22 June 2009
Everyone can Backstab ...
... because everyone is a rogue!
In a classic 'swords and sorcery' setting -- such as R. E. Howard's "Hyboria" or F. Leiber's "Nehwon" -- pretty much every protagonist is a 'rogue' in the broad sense of the word. That is, either you're a charming rogue, capable of overcoming foes and surmounting dangers that would defeat a lesser mortal, or you're a soon-to-be-dead-or-forgotten pleb.
Adventurers like Conan and the Gray Mouser don't fight nice. They use every advantage at their disposal to overcome their foes.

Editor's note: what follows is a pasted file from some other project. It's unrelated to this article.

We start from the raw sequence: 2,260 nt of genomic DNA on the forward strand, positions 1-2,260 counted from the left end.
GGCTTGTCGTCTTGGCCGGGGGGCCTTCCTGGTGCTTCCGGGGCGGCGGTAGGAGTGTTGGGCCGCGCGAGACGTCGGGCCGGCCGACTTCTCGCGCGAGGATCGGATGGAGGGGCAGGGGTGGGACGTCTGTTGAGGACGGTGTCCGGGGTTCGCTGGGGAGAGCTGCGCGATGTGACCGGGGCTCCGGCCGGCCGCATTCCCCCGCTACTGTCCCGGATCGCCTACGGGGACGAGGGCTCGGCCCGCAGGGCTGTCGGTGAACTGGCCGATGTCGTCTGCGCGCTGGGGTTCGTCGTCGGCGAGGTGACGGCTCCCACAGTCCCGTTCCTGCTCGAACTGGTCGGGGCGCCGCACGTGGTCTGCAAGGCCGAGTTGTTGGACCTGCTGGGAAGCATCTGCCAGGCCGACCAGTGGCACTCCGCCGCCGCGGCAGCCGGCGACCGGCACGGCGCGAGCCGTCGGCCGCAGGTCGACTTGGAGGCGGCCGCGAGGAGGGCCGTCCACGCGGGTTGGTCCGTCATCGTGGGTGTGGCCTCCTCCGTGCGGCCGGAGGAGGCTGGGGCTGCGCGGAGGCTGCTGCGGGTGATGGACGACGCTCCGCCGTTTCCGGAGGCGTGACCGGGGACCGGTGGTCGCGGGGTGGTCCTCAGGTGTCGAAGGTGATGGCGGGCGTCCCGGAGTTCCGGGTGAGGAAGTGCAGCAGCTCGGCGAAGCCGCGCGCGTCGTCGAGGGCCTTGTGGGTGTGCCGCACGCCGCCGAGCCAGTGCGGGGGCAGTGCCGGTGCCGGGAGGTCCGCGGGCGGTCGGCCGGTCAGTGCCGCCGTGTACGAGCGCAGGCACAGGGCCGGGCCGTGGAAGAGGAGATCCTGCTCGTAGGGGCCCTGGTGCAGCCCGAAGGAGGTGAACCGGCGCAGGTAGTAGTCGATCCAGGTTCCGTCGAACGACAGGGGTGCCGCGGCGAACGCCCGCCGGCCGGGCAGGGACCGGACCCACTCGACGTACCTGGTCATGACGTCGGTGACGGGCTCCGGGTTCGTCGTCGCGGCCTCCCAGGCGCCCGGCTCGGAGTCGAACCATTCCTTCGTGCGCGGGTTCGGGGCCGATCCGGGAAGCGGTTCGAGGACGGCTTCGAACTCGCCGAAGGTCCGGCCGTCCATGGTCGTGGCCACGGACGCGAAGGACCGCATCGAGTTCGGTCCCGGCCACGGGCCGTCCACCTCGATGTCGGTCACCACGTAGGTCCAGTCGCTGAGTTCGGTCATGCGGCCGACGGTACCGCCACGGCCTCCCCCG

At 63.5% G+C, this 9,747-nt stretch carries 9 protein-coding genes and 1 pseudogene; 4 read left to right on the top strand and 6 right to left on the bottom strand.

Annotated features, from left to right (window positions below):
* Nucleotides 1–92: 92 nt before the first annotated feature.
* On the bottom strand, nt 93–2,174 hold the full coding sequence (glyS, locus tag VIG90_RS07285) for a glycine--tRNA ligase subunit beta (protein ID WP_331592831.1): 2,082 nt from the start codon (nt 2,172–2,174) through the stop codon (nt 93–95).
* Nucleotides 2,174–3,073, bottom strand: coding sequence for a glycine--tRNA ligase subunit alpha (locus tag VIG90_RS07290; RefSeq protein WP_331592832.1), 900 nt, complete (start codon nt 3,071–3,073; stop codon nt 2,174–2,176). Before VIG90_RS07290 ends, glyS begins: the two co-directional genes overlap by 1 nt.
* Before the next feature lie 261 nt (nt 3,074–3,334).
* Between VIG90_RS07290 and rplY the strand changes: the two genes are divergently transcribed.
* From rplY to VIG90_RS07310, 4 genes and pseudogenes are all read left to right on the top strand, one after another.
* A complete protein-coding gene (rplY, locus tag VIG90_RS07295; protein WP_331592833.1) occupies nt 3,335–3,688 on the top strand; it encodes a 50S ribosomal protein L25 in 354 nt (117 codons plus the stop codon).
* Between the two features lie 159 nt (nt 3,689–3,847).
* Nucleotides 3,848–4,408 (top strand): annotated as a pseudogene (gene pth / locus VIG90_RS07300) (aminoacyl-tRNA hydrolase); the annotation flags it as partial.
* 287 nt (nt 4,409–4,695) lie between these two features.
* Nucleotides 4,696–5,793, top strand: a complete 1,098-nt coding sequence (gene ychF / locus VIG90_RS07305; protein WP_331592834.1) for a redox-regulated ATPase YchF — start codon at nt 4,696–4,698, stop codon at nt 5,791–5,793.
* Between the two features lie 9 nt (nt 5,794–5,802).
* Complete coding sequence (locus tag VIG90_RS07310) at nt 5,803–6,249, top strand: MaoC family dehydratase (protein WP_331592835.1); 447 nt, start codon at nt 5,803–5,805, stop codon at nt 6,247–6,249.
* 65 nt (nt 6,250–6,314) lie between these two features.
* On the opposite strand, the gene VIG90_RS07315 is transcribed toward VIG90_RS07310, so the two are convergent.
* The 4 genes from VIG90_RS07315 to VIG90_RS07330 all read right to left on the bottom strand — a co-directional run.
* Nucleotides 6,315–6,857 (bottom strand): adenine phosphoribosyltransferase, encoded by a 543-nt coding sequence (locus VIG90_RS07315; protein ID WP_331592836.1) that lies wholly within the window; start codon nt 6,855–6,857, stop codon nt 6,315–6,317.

In order to simulate this aspect of the 'swords and sorcery' genre, I've decided to let any character of any permitted class -- fighter, thief, or magician -- to 'backstab' an opponent, should the opportunity arise. If the character can attack from behind, or without being noticed, that character enjoys a bonus to hit (+2 to +4, depending on the circumstances, as the Game Master decides), and rolls two damage dice upon a successful hit (e.g., if a fighter were to backstab a brutish oaf with a longsword, and that fighter successfully hit the brutish oaf, the player would roll 2d8 for damage).
Good guys finish last in the world of 'swords and sorcery'!
(Thanks to Age of Fable for this suggestion!)